(ii) The flowers often possess well-exposed stamen and large feathery stigma.
(iii) Wind-pollinated flowers have a single ovule in each ovary.
(iv) These flowers have small calyx and corolla.

Question. Why is fertilization in angiosperms referred to as double fertilization ? Explain.
Answer :
Fertilization in angiosperms is referred as double fertilization, because two male gametes of a single male gametophyte fuse differently with two different cells/nuclei of the same embryo sac to produce two different structures. One male gamete fuses with the egg to form diploid zygote which gives rise to diploid embryo and another male gamete fuses with two haploid polar nuclei or diploid secondary nucleus to form triploid primary endosperm nucleus (3n) which gives rise to triploid endosperm. Hence, the phenomenon of two fusions (syngamy and triple fusion occur) in an embryo sac is known as double fertilization. 

Question. Flowering plants have developed many devices to discourage self-pollination and to encourage cross-pollination. Explain three such devices.
Answer :
(i) Pollen release and stigma receptivity are not synchronized. Either the pollen is released before the stigma becomes receptive or stigma becomes receptive much before the release of pollen.
(ii) Anther and stigma are placed at different positions in such a way that pollen cannot come in contact of stigma of the same flower.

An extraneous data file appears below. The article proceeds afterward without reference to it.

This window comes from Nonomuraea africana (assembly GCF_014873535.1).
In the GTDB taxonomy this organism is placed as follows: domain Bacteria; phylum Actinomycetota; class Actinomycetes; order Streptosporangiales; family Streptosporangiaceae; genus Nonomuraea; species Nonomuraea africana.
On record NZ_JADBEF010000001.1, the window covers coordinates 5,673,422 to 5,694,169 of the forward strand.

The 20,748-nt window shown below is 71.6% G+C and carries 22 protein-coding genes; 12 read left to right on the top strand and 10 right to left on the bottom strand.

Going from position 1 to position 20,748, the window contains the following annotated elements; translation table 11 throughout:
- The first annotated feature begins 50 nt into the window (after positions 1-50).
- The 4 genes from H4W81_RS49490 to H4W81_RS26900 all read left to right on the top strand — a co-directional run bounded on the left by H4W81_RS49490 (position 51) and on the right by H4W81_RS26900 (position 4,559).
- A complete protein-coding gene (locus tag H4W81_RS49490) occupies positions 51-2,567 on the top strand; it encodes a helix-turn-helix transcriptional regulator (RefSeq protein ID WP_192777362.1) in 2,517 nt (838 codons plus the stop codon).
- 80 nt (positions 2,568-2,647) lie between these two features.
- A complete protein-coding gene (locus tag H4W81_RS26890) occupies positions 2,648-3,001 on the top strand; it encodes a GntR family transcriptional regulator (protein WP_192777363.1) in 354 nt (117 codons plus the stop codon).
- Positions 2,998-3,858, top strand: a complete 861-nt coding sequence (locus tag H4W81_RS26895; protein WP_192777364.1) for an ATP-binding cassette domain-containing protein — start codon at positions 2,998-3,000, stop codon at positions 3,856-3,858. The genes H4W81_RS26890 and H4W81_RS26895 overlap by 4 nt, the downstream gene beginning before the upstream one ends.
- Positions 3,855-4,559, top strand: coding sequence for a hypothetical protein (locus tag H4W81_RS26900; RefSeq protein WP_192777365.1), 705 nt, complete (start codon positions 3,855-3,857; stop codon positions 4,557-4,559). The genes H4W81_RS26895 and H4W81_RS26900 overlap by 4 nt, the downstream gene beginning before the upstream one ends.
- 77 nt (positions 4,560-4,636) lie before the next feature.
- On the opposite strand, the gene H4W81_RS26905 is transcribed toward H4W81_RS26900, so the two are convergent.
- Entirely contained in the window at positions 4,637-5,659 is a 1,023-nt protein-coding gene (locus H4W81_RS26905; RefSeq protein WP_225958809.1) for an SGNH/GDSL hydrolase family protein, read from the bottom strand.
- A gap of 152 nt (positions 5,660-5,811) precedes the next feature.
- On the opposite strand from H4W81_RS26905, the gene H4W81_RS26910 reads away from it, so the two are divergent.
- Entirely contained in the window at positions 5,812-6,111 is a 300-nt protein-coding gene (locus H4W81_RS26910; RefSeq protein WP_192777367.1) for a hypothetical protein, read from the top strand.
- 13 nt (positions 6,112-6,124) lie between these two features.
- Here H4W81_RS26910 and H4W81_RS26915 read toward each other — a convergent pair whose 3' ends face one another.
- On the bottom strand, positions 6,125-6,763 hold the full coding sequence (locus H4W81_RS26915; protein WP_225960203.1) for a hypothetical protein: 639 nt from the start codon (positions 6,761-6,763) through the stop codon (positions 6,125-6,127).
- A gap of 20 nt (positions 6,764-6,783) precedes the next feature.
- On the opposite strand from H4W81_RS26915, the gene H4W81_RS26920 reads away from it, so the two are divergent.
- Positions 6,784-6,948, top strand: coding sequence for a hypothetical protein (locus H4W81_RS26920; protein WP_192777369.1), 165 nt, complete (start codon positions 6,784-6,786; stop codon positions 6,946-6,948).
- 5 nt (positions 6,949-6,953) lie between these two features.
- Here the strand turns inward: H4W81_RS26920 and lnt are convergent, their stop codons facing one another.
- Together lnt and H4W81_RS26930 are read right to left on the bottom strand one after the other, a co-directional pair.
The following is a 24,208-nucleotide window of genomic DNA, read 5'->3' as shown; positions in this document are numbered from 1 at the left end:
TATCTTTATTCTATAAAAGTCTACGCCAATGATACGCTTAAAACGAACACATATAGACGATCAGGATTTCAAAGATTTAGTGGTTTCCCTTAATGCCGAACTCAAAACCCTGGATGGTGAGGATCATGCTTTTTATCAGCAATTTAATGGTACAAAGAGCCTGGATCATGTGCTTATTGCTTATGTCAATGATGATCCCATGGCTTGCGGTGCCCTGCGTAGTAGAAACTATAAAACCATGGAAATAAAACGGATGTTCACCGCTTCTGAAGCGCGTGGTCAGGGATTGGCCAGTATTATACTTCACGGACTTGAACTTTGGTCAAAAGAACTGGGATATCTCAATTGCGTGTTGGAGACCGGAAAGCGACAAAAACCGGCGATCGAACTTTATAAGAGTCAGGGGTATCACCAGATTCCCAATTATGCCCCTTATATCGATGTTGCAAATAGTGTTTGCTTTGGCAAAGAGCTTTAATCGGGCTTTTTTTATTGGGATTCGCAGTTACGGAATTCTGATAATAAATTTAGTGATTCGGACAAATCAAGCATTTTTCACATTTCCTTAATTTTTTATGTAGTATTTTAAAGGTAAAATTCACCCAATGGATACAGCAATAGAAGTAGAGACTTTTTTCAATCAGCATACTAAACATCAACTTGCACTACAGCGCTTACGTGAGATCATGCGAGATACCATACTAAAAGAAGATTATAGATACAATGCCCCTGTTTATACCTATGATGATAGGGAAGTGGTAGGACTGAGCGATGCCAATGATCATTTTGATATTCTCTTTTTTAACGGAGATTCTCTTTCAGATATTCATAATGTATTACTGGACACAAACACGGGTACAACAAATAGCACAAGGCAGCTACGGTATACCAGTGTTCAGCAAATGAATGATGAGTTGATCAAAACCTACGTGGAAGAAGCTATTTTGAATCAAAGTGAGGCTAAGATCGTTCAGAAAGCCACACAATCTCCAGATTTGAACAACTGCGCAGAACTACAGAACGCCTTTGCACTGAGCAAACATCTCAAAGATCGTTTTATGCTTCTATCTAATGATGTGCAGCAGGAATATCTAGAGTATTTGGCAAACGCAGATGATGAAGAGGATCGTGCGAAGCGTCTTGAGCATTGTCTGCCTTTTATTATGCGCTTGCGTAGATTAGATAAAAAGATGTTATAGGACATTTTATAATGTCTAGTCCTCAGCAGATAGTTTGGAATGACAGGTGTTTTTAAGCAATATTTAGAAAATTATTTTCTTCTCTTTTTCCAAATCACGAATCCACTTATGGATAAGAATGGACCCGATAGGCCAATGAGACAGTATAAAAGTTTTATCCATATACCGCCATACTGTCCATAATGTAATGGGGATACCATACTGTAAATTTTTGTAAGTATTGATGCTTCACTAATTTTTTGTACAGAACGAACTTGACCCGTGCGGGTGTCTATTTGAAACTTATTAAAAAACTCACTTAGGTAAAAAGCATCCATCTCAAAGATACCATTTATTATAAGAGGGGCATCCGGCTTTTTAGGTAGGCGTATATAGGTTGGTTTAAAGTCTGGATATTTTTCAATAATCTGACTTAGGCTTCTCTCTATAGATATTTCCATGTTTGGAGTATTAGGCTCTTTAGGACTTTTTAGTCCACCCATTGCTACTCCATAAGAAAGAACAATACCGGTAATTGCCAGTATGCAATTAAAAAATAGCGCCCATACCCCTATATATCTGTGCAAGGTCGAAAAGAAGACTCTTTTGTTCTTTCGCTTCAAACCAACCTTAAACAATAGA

(iii) Self incompatibility which inhibits the pollen germination/pollen tube growth in the pistil of same flower or another flower of same plant.
(iv) Production of unisexual flowers. This condition prevents both autogamy and geitonogamy.

Question. Explain the steps that ensures cross-pollination in an autogamous flower. 
Answer :
(i) Pollen release and stigma receptivity are not synchronized, i.e., either the anther matures earlier or stigma.
(ii) The anther and the stigma are placed at different positions so that pollens cannot come in contact with the stigma of the same flower.
(iii) Certain plants produce unisexual flowers, i.e., male and female flowers are present on different plants. 

Question. Explain the process of pollination in Vallisneria. How is it different in water-lily, which is also an aquatic plant ?
Answer :
In Vallisneria, pollination takes place through water, the female flower reach the surface of water by long stalk, male flowers / pollen grain released on to the surface of water, carried passively by water current reaching the female flowers / stigma 
In Water lily, pollination takes place through wind or insect, female flower emerges above the surface of water and gets pollinated

Question. Enumerate any six adaptive floral characteristics of a wind – pollinated flower.
Answer :
(i) Large production of pollen grains.
(ii) Anther is well exposed.
(iii) Flowers are not attractive and scent emitting.
(iv) Feathery and sticky stigma.
(v) The pollen grains are light and non-sticky so that they can be transported in wind currents.
(vi) Flowers do not possess nectar.

Question. Explain the process of emasculation and bagging of flowers. State their importance in breeding experiments.
Answer :
Emasculation: If the female parent bears bisexual flowers, removal of anthers from the flower’s bud before the anther dehiscence, using a pair of forceps is referred to as emasculation.
Bagging: Emasculated flowers have to be covered with a bag of suitable size, generally made up of butter paper, to prevent contamination of its stigma with unwanted pollen. This process is called bagging.
Importance: When the stigma of bagged flower attains receptivity, mature pollen grains collected from anthers of the male parents are dusted on the stigma, the flowers are rebagged and the fruits are allowed to develop.